"I don't know about you but passion always takes me by surprise. I can intellectualise attraction, and keep it at a safe distance, but when passion gets to me it destroys my attempts at reserve or pretense. Truth be told, it makes my heart beat so hard that the sound of every thought that I have ever had is drowned out. I become overwhelmed and my mental defenses fall apart because of what I feel and need.
Watching L'important c'est d'aimer reminds me of this facet of myself like no other piece of art. I find myself scared by the carnage it shows - carnage caused by undeniable feeling, broken hopes, and tortured hearts. Zulawski serves up a terrifying, intoxicating love triangle with the seeming symbolic roles of the photographer (the taker of images), the actress (the subject of images), and the film fan (the lover of images). Rather than bear down on this symbolism though, the story is far more concerned with the character's feelings than what they might represent.
L'important c'est d'aimer is a masterpiece of emotion; it comes closer than any movie I know to replicating the most vital of our emotions. It storms my logical battlements every time I watch it, and it forces me to feel rather than to think. It is driven by a feeling that I no longer want to describe, because a moment lost thinking about it rather than experiencing it is a crime indeed.”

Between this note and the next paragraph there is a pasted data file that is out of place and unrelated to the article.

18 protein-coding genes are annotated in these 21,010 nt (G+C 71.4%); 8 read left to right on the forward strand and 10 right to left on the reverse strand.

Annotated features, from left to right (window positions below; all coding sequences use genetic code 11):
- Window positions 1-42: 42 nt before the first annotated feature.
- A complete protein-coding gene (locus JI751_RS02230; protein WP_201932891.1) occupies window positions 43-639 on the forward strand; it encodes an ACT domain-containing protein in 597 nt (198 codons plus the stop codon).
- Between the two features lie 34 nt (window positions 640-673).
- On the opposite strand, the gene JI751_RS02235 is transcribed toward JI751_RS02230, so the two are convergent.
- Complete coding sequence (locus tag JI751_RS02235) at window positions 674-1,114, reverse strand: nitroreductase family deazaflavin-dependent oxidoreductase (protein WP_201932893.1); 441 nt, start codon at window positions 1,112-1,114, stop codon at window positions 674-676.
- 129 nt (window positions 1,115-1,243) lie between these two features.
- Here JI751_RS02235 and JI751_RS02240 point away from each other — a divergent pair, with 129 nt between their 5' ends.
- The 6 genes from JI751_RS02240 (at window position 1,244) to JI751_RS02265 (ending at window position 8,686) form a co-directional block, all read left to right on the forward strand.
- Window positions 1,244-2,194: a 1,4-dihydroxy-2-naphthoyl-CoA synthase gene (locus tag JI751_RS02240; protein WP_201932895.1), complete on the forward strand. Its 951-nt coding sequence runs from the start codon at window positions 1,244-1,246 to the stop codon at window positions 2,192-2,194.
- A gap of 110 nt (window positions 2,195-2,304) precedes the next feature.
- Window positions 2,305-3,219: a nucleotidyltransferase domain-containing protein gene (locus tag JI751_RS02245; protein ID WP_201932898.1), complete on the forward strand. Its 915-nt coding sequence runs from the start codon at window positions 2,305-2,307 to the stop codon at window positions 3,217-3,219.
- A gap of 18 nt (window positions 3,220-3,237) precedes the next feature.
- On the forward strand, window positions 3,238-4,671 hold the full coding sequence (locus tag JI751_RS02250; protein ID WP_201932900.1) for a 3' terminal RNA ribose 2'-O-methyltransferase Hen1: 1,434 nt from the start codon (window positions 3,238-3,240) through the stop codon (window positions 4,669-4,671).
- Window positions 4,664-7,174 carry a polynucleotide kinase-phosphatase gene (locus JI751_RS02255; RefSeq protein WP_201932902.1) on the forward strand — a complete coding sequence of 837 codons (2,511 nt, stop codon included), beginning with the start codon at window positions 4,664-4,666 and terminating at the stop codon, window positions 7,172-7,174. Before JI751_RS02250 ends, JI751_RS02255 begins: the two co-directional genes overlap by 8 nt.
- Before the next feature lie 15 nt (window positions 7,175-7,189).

"Love, as defined by Polish filmmaker Andrzej Zulawski, is a careening struggle of misplaced desire, a doomed loyalty that's trapped on a death march into the abyss, or a self-obliteration to let the person you care for go free. The love is epic in magnitude as characters throw themselves wholeheartedly into their doomed romantic mission. But in the world of Zulawski, we're not in the realm of sentimentality; love is violent and obsessive and all-encompassing. L'Important C'est D'Aimer stalks its characters with the director's endlessly roving handheld camera, lurching through their Parisian apartments lined with bookshelves and into restaurants where glasses of wine and cups of coffee are thrown to the floor. In other words, this is a fantastic date movie if you're with the right company, meaning intellectually rigorous and emotionally charged.
With Zulawski, frequently accused of being overwrought, there's never a dull moment.
Always drawing career-high performances from his leading actresses, Zulawski has been hailed as a George Cukor of demented cinema. Schneider, who embodies the very heart of this film, may deliver a performance that tops even Isabelle Adjani's wide-eyed, operatically shrieking madwoman in Possession.
The spectacular looking digitally restored transfer of the film is rich in color and detail, and the soundscape beautifully preserves the score by Georges Delerue, balancing it nicely with the dialogue. The film looks and sounds stunning, as if it were made yesterday. The second Zulawski film put out by Mondo Video maintains their impeccable standards of quality, and it's great to see this underappreciated international auteur receive such a handsome DVD package for one of his finest films."